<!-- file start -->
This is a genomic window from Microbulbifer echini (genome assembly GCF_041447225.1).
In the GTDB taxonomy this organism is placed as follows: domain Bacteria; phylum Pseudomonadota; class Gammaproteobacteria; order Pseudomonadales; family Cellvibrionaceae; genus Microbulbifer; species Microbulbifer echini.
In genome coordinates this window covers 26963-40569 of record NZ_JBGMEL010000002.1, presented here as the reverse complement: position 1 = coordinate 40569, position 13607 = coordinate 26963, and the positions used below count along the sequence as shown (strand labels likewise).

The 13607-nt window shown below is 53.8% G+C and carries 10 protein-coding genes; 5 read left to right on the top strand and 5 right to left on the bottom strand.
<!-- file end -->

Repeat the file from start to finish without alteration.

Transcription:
This is a genomic window from Microbulbifer echini (genome assembly GCF_041447225.1).
In the GTDB taxonomy this organism is placed as follows: domain Bacteria; phylum Pseudomonadota; class Gammaproteobacteria; order Pseudomonadales; family Cellvibrionaceae; genus Microbulbifer; species Microbulbifer echini.
In genome coordinates this window covers 26963-40569 of record NZ_JBGMEL010000002.1, presented here as the reverse complement: position 1 = coordinate 40569, position 13607 = coordinate 26963, and the positions used below count along the sequence as shown (strand labels likewise).

The 13607-nt window shown below is 53.8% G+C and carries 10 protein-coding genes; 5 read left to right on the top strand and 5 right to left on the bottom strand.